FLASH: Today premium beans are renowned for their notes of brown sugar, chocolate, blackberries and other fine tastes
At a time when gourmet coffees are thriving among consumers with increasingly refined tastes, a crisis is growing for the producers.
Competition has gotten fierce, and prices so low, that coffee farming has become untenable for many small growers.
Properties that have been passed down through generations are now facing the prospect there will be no one to take them over, leaving owners little choice but to shut down, sell their land or switch to other crops.
“The drama in the fields is enormous,” said CEO of the Colombian Coffee Growers Association. In a recent survey, 68% of the country’s regional coffee leaders said they have no young people to follow them into the farm. The average age of the crop’s farmers has risen to 54.9 anni, compared with 53 just a few years ago.
“Producers are demoralized, and if they could get out of coffee, they would,” the CEO said.
There are varied reasons successors are getting harder to find. Political and socioeconomic instability across much of Central America’s coffee-growing centers are fueling a population exodus.
Countries including El Salvador, Ecuador and Honduras have been hit by a fungal disease known as leaf rust, which decimated crops and made them more expensive to maintain, thus making it an unattractive career option for would-be heirs.
Smaller farms have been pressured by a surge in supply from Brazil, which has accelerated output in recent years with highly mechanized production.
Growers in Latin America’s biggest country can harvest as much as 4X the coffee per hectare than farmers in places such as El Salvador or Nicaragua, where beans are often hand-picked by workers on the side of a mountain. The depreciation of Brazil’s Real has made currency exchange rates for other countries less favorable.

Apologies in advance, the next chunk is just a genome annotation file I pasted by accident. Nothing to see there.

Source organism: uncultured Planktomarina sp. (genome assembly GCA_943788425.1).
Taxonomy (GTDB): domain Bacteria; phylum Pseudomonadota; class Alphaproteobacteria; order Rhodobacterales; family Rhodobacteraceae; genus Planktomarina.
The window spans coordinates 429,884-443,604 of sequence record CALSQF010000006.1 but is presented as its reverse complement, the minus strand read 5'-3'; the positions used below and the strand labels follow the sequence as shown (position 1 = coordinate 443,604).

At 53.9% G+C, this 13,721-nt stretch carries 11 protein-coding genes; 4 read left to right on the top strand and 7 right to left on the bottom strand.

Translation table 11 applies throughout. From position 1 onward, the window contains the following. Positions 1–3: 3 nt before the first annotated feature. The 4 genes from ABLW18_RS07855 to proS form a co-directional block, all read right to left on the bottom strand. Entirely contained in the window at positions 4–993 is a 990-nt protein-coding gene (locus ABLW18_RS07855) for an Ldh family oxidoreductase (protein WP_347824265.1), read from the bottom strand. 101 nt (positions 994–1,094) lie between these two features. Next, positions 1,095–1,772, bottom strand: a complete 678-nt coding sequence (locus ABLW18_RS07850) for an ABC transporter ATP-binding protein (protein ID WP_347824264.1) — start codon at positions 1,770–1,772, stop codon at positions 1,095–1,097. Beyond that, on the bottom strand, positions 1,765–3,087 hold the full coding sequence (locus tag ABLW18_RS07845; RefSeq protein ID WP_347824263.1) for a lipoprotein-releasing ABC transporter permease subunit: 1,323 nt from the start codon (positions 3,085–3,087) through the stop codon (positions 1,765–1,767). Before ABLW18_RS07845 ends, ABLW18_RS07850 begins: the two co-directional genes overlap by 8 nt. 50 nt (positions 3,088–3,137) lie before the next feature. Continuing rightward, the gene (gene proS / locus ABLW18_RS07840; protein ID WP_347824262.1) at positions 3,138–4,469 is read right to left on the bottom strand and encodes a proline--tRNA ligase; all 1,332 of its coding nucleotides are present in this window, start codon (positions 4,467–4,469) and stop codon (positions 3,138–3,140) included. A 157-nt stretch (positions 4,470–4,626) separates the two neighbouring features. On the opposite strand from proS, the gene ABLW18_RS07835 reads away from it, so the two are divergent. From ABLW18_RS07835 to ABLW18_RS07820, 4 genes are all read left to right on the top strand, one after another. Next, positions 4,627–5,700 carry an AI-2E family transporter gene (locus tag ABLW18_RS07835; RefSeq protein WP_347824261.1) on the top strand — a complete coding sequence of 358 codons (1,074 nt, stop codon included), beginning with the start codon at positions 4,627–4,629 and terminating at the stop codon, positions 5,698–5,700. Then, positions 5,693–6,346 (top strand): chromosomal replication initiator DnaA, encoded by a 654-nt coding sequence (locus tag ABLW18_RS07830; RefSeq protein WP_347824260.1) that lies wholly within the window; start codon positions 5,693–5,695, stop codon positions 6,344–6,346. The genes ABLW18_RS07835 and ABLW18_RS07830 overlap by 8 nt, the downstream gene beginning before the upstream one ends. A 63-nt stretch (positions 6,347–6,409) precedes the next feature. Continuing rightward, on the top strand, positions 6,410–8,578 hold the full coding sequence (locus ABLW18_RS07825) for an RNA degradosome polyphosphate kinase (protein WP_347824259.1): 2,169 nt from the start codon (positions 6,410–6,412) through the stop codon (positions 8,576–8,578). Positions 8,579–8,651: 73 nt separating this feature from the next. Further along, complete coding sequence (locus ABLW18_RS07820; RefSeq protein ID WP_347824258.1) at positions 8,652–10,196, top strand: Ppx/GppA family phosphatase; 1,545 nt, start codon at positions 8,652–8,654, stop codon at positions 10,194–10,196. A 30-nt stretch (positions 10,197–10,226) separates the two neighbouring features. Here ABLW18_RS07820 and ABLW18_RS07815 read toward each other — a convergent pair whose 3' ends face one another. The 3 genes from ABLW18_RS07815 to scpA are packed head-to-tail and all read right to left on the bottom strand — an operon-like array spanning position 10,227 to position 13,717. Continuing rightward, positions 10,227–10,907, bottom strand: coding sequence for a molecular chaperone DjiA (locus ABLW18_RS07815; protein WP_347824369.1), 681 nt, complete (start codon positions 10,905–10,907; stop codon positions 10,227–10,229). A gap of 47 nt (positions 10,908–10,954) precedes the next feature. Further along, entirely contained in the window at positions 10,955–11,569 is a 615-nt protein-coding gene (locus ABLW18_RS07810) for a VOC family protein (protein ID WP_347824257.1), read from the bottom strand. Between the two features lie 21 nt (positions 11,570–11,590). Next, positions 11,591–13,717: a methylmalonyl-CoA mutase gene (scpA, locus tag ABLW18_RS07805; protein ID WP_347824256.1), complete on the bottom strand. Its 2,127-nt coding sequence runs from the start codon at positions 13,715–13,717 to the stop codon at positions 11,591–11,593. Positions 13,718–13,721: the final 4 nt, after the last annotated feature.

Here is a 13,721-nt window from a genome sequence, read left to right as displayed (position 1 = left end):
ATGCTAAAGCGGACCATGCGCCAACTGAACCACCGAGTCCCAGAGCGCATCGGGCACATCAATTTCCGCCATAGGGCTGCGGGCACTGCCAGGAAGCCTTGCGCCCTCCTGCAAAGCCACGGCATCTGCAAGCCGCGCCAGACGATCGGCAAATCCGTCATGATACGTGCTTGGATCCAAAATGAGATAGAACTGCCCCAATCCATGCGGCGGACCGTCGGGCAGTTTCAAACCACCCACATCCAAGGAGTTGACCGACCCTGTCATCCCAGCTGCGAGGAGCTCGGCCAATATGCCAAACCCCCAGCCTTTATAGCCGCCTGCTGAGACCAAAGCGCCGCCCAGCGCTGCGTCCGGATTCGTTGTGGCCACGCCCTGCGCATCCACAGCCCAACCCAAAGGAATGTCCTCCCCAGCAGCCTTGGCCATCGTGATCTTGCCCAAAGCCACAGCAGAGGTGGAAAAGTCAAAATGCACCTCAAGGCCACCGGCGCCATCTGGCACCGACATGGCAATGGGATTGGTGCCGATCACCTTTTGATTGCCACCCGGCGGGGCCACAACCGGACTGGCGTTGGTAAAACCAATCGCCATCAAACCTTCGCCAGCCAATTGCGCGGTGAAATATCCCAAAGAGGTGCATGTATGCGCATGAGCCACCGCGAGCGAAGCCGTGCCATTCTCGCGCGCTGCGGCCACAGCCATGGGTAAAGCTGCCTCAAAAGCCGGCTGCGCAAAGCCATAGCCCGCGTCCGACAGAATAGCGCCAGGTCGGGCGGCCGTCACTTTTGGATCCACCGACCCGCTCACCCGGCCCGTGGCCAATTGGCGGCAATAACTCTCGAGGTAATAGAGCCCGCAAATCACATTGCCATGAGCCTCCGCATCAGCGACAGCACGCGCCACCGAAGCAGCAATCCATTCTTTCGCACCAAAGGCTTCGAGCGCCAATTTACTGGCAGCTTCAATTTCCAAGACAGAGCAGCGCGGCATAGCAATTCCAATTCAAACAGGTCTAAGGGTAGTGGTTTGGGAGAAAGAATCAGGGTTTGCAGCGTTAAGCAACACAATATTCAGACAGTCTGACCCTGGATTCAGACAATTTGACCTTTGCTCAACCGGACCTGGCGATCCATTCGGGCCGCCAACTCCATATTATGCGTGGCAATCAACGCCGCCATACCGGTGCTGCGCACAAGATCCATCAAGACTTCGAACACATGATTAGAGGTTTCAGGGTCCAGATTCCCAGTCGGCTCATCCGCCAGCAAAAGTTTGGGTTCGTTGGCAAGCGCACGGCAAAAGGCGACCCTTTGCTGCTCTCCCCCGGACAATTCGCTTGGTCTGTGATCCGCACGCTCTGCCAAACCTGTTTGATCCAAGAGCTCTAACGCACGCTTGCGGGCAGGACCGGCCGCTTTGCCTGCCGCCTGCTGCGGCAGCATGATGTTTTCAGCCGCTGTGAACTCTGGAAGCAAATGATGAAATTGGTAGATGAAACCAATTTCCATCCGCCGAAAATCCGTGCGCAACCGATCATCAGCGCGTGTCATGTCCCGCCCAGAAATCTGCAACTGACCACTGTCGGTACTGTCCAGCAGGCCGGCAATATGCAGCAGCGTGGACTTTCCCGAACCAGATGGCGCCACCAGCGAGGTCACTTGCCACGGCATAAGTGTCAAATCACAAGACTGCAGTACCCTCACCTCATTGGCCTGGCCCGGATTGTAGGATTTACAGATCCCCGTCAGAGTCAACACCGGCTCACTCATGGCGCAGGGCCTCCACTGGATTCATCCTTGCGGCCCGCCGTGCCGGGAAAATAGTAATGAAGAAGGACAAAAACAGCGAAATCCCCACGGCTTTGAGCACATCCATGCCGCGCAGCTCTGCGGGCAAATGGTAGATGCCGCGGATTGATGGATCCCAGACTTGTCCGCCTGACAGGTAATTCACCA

Prices for Arabica coffee have spent much of the year below $1 lb, reaching the lowest since Y 2005, well below the cost of production for many farms, according to the executive director emeritus of the Specialty Coffee Association.
“Recent gains have done little for farmers outside of a few geographies, mostly Brazil,” he said. “The lack of interest from the next generation of potential coffee farmers continues unabated.”
In Guatemala many small growers are leaving the country, taking the risky trip through Mexico to cross the US border, according to Catholic Relief Services, a not-for-profit organization that works with producers in Central America.
All of this points to trouble ahead for the booming gourmet coffee market.
Small farms have been a driving force in the production of niche varieties, so closing those farms could diminish the supply of the premium beans that have become increasingly popular. The share of gourmet or specialty brews consumed in the past day among drinkers reached a record 61% this year, according to the National Coffee Association.
Many millennial and Generation Z consumers are placing a greater premium on quality over quantity valuing small growers connected to the land more than industrial-sized farms mass producing commodity beans.
Customers often look for roasters to forge relationships with farmers and for their cups of coffee to offer novelty and discovery, said an analyst for agricultural lender Rabobank.
The succession issue may not be evident immediately to consumers, but the industry, particularly traders and importers connected to what’s happening on the ground are thinking about what the landscape will look like in 10 or 20 years.
The long-term concern for roasters is that supplies will increasingly be concentrated in Brazil and Vietnam, the world’s biggest grower of the robusta variety that’s commonly used in instant coffee products.
There is the risk that it will be harder and harder to get a wide variety of origins, where the trend is to increase the number of single-origin products.
Meanwhile, small farmers are thinking hard about what role coffee will play in their future, said the director of sourcing and shared value for Intelligentsia Coffee Inc. With prices around or below $1 lb, “it makes it very hard to make a compelling case to young people,” he said.
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